Ten Things To Do In Chile

Ten Things To Do In Chile

“Latin America is very fond of the word “hope.” We like to be called the “continent of hope.” Candidates for deputy, senator, president, call themselves “candidates of hope.” This hope is really something like a promise of heaven, an IOU whose payment is always being put off. It is put off until the next legislative campaign, until next year, until the next century.”  Pablo Neruda

Eat at Borago. which is one of the top Michelin starred restaurants in the world.

See the street art that defines Valparaiso.

Visit the homes of Pablo Neruda.

See the Museum of Memory and Human Rights commemorating those who suffered under the Pinochet regime.

Visit Chiloe Island and hope it isn’t raining,

Visit the art museums and galleries of Santiago.

Eat Chilean empanadas (different from Argentinian ones). Drink Pisco Sours.(like Peruvian Pisco Sours). Have Chilean hot dogs (different from American ones.)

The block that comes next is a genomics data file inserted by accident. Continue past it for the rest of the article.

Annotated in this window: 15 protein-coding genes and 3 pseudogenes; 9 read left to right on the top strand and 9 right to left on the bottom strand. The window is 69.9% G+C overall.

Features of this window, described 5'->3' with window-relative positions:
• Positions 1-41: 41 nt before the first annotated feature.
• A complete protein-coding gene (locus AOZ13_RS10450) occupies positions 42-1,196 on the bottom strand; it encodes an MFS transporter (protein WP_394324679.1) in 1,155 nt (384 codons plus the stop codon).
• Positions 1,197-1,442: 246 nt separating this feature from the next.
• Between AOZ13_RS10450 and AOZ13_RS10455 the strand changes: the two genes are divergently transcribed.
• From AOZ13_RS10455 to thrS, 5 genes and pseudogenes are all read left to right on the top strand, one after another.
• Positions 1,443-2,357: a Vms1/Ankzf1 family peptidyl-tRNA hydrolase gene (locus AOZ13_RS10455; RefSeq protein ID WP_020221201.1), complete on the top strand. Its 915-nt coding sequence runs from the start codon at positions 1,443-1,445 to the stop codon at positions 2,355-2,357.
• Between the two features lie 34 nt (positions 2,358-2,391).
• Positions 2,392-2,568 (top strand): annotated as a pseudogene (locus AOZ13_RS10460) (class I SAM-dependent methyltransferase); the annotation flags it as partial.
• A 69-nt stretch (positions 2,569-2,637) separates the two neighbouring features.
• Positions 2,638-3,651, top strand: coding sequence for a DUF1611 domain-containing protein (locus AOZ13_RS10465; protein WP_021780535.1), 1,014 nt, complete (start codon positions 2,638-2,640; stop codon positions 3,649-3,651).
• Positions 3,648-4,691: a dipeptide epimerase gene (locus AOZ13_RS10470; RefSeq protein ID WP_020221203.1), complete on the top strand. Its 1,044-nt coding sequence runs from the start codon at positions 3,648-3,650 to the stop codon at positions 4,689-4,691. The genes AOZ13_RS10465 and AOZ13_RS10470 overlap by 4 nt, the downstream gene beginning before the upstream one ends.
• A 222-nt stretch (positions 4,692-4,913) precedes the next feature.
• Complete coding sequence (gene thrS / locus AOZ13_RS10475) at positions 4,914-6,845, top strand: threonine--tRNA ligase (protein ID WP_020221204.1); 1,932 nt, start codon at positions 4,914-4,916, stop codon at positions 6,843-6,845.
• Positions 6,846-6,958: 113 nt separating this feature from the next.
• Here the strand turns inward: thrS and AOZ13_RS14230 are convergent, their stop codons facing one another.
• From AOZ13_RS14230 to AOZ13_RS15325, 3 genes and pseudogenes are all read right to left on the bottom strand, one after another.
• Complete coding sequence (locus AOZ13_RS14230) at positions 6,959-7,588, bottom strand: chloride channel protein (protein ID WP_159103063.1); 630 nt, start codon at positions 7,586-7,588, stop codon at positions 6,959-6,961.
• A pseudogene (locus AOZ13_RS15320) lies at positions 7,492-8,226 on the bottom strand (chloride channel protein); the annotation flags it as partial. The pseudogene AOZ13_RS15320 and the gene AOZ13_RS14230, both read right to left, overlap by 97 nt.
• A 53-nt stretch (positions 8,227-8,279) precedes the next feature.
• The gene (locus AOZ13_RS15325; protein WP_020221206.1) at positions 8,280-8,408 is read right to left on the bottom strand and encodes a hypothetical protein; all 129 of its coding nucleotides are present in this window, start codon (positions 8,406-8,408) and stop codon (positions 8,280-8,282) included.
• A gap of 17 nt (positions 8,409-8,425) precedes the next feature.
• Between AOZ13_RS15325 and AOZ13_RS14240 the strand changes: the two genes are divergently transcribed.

Have a ski day in the Andes Mountains.

See Castro which is famous for its colored wooden houses built on stilts. I love colored houses.

Spend a day visiting Chilean wineries and Vino Del Mar. 

Fly Safe,

JAZ

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It Is Like Your Mom’s Facebook Page

It is Like Your Mom’s Facebook Page

“Can we go back to using Facebook for what it was originally for – looking up exes to see how fat they got?” Bill Maher

I heard two twenty-somethings having this conversation I didn’t hear the question but the answer was, “You know, it’s like your mom’s Facebook page.“

Hmmm. They couldn’t be talking about me. I’m totally cool and of course, you are too if you are reading this. I’m a parent and I love parents. But Facebook does broadcast our lives across the internet. Here are some things that might be bothering your kids.